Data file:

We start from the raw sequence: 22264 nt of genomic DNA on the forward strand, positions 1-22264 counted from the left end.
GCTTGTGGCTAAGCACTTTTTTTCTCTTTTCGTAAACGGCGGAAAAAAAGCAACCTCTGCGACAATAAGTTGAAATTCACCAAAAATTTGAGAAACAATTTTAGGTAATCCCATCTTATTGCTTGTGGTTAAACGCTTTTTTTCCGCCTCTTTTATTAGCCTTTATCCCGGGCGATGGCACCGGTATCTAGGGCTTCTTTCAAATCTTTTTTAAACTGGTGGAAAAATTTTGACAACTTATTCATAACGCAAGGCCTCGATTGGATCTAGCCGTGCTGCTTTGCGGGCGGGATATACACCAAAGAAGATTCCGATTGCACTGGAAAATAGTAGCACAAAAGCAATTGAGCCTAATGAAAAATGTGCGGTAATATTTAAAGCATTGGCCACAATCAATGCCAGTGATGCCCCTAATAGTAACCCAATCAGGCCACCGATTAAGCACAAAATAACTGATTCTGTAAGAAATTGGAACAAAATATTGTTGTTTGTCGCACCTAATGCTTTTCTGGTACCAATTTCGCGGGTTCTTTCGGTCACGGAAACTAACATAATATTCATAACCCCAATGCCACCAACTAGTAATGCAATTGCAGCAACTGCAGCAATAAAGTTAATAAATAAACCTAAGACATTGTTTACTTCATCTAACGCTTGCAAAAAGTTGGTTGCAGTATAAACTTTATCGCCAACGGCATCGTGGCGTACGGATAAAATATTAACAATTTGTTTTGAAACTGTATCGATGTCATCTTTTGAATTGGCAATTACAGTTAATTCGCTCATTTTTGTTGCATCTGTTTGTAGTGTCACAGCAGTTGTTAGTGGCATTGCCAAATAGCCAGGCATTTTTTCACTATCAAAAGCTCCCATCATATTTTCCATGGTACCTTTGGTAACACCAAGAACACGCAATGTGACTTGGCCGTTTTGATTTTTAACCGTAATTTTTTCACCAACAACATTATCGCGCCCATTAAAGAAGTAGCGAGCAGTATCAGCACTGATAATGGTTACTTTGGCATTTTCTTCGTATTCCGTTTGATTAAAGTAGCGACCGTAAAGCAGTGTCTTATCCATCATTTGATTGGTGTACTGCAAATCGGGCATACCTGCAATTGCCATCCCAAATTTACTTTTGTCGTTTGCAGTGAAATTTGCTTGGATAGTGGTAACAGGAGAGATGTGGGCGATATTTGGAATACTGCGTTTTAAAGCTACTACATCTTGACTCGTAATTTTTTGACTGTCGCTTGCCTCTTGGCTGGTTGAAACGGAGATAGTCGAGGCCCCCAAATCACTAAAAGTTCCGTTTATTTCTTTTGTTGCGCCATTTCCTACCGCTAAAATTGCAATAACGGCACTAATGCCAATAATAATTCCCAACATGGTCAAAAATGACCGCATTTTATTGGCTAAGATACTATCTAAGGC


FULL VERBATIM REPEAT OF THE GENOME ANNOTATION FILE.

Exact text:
We start from the raw sequence: 22264 nt of genomic DNA on the forward strand, positions 1-22264 counted from the left end.
GCTTGTGGCTAAGCACTTTTTTTCTCTTTTCGTAAACGGCGGAAAAAAAGCAACCTCTGCGACAATAAGTTGAAATTCACCAAAAATTTGAGAAACAATTTTAGGTAATCCCATCTTATTGCTTGTGGTTAAACGCTTTTTTTCCGCCTCTTTTATTAGCCTTTATCCCGGGCGATGGCACCGGTATCTAGGGCTTCTTTCAAATCTTTTTTAAACTGGTGGAAAAATTTTGACAACTTATTCATAACGCAAGGCCTCGATTGGATCTAGCCGTGCTGCTTTGCGGGCGGGATATACACCAAAGAAGATTCCGATTGCACTGGAAAATAGTAGCACAAAAGCAATTGAGCCTAATGAAAAATGTGCGGTAATATTTAAAGCATTGGCCACAATCAATGCCAGTGATGCCCCTAATAGTAACCCAATCAGGCCACCGATTAAGCACAAAATAACTGATTCTGTAAGAAATTGGAACAAAATATTGTTGTTTGTCGCACCTAATGCTTTTCTGGTACCAATTTCGCGGGTTCTTTCGGTCACGGAAACTAACATAATATTCATAACCCCAATGCCACCAACTAGTAATGCAATTGCAGCAACTGCAGCAATAAAGTTAATAAATAAACCTAAGACATTGTTTACTTCATCTAACGCTTGCAAAAAGTTGGTTGCAGTATAAACTTTATCGCCAACGGCATCGTGGCGTACGGATAAAATATTAACAATTTGTTTTGAAACTGTATCGATGTCATCTTTTGAATTGGCAATTACAGTTAATTCGCTCATTTTTGTTGCATCTGTTTGTAGTGTCACAGCAGTTGTTAGTGGCATTGCCAAATAGCCAGGCATTTTTTCACTATCAAAAGCTCCCATCATATTTTCCATGGTACCTTTGGTAACACCAAGAACACGCAATGTGACTTGGCCGTTTTGATTTTTAACCGTAATTTTTTCACCAACAACATTATCGCGCCCATTAAAGAAGTAGCGAGCAGTATCAGCACTGATAATGGTTACTTTGGCATTTTCTTCGTATTCCGTTTGATTAAAGTAGCGACCGTAAAGCAGTGTCTTATCCATCATTTGATTGGTGTACTGCAAATCGGGCATACCTGCAATTGCCATCCCAAATTTACTTTTGTCGTTTGCAGTGAAATTTGCTTGGATAGTGGTAACAGGAGAGATGTGGGCGATATTTGGAATACTGCGTTTTAAAGCTACTACATCTTGACTCGTAATTTTTTGACTGTCGCTTGCCTCTTGGCTGGTTGAAACGGAGATAGTCGAGGCCCCCAAATCACTAAAAGTTCCGTTTATTTCTTTTGTTGCGCCATTTCCTACCGCTAAAATTGCAATAACGGCACTAATGCCAATAATAATTCCCAACATGGTCAAAAATGACCGCATTTTATTGGCTAAGATACTATCTAAGGC